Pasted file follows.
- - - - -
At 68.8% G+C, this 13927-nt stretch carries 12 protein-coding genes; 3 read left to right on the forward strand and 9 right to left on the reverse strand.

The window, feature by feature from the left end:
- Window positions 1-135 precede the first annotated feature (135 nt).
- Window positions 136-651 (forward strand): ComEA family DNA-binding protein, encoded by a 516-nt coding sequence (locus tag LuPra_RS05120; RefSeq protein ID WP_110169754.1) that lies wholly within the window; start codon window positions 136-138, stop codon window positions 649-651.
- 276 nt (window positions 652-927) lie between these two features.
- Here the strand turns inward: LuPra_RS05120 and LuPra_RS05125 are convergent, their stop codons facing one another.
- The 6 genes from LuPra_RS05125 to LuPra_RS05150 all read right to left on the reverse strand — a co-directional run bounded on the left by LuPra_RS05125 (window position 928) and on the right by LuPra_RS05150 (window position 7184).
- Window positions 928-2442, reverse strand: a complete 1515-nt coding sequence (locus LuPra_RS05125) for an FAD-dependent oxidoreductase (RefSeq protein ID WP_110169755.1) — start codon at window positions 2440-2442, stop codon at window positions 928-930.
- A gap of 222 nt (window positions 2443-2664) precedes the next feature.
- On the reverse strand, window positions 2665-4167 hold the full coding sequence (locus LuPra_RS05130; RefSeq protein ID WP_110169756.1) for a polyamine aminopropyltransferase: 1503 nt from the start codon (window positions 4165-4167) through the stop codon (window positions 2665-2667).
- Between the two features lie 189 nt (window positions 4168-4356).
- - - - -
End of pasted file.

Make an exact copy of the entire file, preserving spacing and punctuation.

At 68.8% G+C, this 13927-nt stretch carries 12 protein-coding genes; 3 read left to right on the forward strand and 9 right to left on the reverse strand.

The window, feature by feature from the left end:
- Window positions 1-135 precede the first annotated feature (135 nt).
- Window positions 136-651 (forward strand): ComEA family DNA-binding protein, encoded by a 516-nt coding sequence (locus tag LuPra_RS05120; RefSeq protein ID WP_110169754.1) that lies wholly within the window; start codon window positions 136-138, stop codon window positions 649-651.
- 276 nt (window positions 652-927) lie between these two features.
- Here the strand turns inward: LuPra_RS05120 and LuPra_RS05125 are convergent, their stop codons facing one another.
- The 6 genes from LuPra_RS05125 to LuPra_RS05150 all read right to left on the reverse strand — a co-directional run bounded on the left by LuPra_RS05125 (window position 928) and on the right by LuPra_RS05150 (window position 7184).
- Window positions 928-2442, reverse strand: a complete 1515-nt coding sequence (locus LuPra_RS05125) for an FAD-dependent oxidoreductase (RefSeq protein ID WP_110169755.1) — start codon at window positions 2440-2442, stop codon at window positions 928-930.
- A gap of 222 nt (window positions 2443-2664) precedes the next feature.
- On the reverse strand, window positions 2665-4167 hold the full coding sequence (locus LuPra_RS05130; RefSeq protein ID WP_110169756.1) for a polyamine aminopropyltransferase: 1503 nt from the start codon (window positions 4165-4167) through the stop codon (window positions 2665-2667).
- Between the two features lie 189 nt (window positions 4168-4356).